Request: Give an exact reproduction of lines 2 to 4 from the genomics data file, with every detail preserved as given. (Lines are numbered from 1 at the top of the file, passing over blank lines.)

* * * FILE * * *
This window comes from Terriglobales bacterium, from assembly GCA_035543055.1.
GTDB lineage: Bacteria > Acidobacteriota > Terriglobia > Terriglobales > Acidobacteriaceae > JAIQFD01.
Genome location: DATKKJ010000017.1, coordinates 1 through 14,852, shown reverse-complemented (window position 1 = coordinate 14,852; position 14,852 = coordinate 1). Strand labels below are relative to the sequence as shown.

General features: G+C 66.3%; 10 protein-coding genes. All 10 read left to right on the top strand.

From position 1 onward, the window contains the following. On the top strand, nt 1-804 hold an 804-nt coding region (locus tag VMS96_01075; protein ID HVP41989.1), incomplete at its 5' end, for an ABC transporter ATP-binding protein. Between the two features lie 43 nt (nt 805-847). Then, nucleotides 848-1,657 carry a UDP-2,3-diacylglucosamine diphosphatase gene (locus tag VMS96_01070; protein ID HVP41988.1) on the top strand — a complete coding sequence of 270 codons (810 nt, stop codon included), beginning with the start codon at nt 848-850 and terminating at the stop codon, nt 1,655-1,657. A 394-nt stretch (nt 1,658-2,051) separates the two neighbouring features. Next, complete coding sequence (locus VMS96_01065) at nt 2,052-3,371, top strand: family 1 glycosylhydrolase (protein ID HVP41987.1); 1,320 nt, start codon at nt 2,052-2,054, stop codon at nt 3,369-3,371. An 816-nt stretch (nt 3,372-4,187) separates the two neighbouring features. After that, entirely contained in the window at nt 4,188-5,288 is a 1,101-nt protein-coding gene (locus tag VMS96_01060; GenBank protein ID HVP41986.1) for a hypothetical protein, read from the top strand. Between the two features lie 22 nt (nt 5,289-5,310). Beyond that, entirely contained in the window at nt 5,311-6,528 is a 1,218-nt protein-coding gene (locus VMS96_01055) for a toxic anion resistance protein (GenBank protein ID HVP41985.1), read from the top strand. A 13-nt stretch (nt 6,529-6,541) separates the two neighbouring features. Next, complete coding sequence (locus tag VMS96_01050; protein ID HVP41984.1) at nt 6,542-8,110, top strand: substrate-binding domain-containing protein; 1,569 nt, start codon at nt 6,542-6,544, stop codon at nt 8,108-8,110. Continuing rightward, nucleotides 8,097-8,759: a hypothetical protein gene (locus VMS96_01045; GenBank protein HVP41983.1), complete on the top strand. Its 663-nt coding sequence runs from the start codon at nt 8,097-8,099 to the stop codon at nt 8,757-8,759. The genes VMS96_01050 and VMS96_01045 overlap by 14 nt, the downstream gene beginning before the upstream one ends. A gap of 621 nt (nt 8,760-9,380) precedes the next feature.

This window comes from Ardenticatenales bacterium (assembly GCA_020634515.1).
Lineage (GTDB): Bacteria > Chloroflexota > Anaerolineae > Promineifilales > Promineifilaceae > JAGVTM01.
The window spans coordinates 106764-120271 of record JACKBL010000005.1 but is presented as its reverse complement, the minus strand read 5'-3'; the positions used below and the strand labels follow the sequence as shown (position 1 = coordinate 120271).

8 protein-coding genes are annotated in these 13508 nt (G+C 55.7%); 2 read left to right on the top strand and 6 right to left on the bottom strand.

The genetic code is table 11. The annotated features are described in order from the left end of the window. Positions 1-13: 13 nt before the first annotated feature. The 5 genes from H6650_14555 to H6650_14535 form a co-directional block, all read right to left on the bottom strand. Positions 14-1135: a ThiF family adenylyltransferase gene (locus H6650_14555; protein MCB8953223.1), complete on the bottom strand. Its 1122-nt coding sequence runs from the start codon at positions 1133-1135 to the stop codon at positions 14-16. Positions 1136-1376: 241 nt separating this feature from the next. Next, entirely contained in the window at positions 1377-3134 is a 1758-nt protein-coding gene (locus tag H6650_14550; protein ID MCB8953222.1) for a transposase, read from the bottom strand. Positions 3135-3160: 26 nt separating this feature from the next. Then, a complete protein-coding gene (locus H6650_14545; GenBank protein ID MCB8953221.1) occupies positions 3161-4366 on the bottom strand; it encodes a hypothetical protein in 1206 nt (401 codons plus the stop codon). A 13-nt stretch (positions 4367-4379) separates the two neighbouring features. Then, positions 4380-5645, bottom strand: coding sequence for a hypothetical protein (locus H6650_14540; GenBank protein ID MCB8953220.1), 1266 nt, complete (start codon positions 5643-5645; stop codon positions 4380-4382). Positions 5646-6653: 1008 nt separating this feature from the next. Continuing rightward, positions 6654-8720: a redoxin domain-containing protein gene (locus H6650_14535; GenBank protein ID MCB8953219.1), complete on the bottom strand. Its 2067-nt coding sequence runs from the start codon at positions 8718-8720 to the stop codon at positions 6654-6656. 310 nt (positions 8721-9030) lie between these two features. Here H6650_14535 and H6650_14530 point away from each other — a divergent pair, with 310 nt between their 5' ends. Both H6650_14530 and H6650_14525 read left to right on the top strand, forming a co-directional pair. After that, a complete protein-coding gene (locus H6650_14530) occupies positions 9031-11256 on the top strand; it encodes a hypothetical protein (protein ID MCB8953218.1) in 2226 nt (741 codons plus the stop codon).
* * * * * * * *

GTDB lineage: Bacteria > Acidobacteriota > Terriglobia > Terriglobales > Acidobacteriaceae > JAIQFD01.
Genome location: DATKKJ010000017.1, coordinates 1 through 14,852, shown reverse-complemented (window position 1 = coordinate 14,852; position 14,852 = coordinate 1). Strand labels below are relative to the sequence as shown.

General features: G+C 66.3%; 10 protein-coding genes. All 10 read left to right on the top strand.